Jane Dismore

Princess: The Early Life of Queen Elizabeth II [Jane Dismore]

40652638A new biography of Queen Elizabeth II, focusing on her early life, with new research and insights.

As a 13-year-old girl, Princess Elizabeth fell in love with Prince Philip of Greece, an ambitious naval cadet, and they married when she was 21. When Elizabeth suddenly became Queen at 25, their lives changed forever. With previously unpublished material and unique interviews with friends and relations, this book looks afresh at her life as princess, glittering yet isolating. Letters from Elizabeth and the royal family give an intimate insight into their lives and minds.  Vivid detail and anecdotes reveal more about her, the era in which she grew up and the people who shaped her life. The love and stability her parents provided, and the presence of her mother’s family, Bowes Lyon, with their creativity and eccentricities, gave her a solid background from which to draw during the rapidly changing times of her long reign. This book tells the story of a young princess becoming a Queen.

My thoughts on the book: The author penned a rich, extensively researched memoir on the early years of Princess Elizabeth, a refreshingly new perspective, considering the huge number of already existing biographies about the Queen of England.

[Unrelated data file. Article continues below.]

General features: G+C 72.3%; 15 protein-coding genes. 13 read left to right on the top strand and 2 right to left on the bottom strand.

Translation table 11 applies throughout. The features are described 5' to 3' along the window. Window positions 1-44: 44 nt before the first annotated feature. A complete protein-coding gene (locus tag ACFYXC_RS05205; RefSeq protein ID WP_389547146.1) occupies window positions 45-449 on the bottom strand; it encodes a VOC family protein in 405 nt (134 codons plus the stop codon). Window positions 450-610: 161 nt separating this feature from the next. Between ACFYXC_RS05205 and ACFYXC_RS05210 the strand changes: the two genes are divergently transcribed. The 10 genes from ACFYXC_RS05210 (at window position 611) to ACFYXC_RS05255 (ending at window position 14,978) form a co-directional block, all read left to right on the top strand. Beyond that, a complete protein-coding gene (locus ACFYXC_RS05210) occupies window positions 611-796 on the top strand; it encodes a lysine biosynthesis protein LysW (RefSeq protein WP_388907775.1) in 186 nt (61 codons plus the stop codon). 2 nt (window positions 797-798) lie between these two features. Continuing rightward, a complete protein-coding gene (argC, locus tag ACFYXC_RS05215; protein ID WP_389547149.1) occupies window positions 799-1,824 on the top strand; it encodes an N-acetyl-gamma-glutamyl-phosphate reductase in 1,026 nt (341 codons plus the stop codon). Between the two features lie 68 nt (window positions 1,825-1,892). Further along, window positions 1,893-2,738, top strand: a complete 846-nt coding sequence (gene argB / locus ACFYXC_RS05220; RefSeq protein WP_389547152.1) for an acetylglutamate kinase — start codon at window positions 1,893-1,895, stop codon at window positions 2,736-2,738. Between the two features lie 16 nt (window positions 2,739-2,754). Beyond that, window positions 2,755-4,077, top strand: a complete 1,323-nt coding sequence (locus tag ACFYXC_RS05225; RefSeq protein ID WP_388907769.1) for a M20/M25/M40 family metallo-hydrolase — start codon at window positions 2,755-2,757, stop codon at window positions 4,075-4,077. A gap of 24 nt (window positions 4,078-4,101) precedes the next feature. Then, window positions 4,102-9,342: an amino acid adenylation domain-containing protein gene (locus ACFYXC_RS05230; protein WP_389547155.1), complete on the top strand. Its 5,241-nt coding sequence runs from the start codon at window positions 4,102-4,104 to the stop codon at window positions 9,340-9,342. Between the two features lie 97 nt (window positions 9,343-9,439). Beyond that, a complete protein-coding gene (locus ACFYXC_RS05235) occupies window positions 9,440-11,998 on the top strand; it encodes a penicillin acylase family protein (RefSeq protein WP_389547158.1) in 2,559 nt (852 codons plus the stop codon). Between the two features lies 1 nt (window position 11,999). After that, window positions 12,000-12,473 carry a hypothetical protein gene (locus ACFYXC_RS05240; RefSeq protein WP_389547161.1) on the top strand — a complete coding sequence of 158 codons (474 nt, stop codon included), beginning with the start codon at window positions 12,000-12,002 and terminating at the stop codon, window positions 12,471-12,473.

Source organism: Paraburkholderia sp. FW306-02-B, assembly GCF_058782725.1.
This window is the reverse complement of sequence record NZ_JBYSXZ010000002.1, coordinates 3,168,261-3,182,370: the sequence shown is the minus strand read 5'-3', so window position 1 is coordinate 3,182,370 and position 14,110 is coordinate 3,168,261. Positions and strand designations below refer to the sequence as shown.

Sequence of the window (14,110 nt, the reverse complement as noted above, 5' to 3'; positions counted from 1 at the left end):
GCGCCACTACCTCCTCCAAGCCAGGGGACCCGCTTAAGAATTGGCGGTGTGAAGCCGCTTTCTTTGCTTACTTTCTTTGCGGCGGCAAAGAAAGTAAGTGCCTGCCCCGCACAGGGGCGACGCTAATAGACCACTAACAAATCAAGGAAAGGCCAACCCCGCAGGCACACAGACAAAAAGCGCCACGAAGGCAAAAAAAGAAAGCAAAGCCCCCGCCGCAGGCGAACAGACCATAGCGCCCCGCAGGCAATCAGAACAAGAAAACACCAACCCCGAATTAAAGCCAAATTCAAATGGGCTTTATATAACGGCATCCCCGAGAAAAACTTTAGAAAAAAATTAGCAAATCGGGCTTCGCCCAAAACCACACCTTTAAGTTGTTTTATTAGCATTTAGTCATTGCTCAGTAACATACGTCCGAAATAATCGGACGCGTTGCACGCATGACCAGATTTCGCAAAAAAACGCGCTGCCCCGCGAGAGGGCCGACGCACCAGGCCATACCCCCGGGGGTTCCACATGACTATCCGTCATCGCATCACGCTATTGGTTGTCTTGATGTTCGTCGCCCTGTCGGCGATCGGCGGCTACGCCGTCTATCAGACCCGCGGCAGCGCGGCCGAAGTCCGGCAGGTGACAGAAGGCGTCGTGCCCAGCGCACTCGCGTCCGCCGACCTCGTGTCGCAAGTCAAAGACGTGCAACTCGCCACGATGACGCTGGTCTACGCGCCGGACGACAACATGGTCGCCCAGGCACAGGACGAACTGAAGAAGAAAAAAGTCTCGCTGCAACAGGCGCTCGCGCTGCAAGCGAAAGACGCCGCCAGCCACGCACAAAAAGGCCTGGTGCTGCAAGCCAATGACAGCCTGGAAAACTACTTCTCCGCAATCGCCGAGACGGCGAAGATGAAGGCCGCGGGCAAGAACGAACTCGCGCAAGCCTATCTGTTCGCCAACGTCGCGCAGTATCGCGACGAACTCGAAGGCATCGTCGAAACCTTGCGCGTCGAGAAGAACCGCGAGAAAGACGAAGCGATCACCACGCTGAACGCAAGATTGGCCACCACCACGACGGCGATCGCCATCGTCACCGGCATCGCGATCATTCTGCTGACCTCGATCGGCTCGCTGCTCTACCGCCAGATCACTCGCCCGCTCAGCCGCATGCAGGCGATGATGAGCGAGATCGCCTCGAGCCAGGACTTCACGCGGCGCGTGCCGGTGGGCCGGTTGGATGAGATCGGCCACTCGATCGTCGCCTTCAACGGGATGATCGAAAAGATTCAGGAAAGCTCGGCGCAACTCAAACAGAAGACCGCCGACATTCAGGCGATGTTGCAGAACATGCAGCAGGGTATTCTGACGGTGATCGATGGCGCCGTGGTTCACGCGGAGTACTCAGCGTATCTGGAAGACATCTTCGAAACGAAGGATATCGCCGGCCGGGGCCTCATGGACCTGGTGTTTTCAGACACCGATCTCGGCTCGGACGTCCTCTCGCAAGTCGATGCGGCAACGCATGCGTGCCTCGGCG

I enjoyed learning more about this distant past where royal life and social mores were quite different from the present day. We already know a great deal about British royalty (the biggest real-life soap opera in the world) thanks to successful TV shows like The Crown, but I thought this book was a good supplement for it shed more light on the upbringing of the future Queen and all the royal twists and turns that led up to her ascending the throne, including the tough daily life during WWII and how it took its toll on her father’s health, King George VI.

The only small damper is that the author sometimes spent too much time elaborating on secondary characters like cousins. I think it was one of the early chapters in which we learn a lot about cousin Margaret’s family tree, a not-so-interesting part that was all the more confusing for the reader because many people in the royal extended family actually have the same first names! This abundance of references to relatives didn’t always make it easy to follow and didn’t always feel very relevant. It could have been cut off.

Despite a few lengthy parts, I found this book very informative. It benefits form a nicely flowing writing style. A must-read if you enjoy reading about an incredible family saga intertwined with History.



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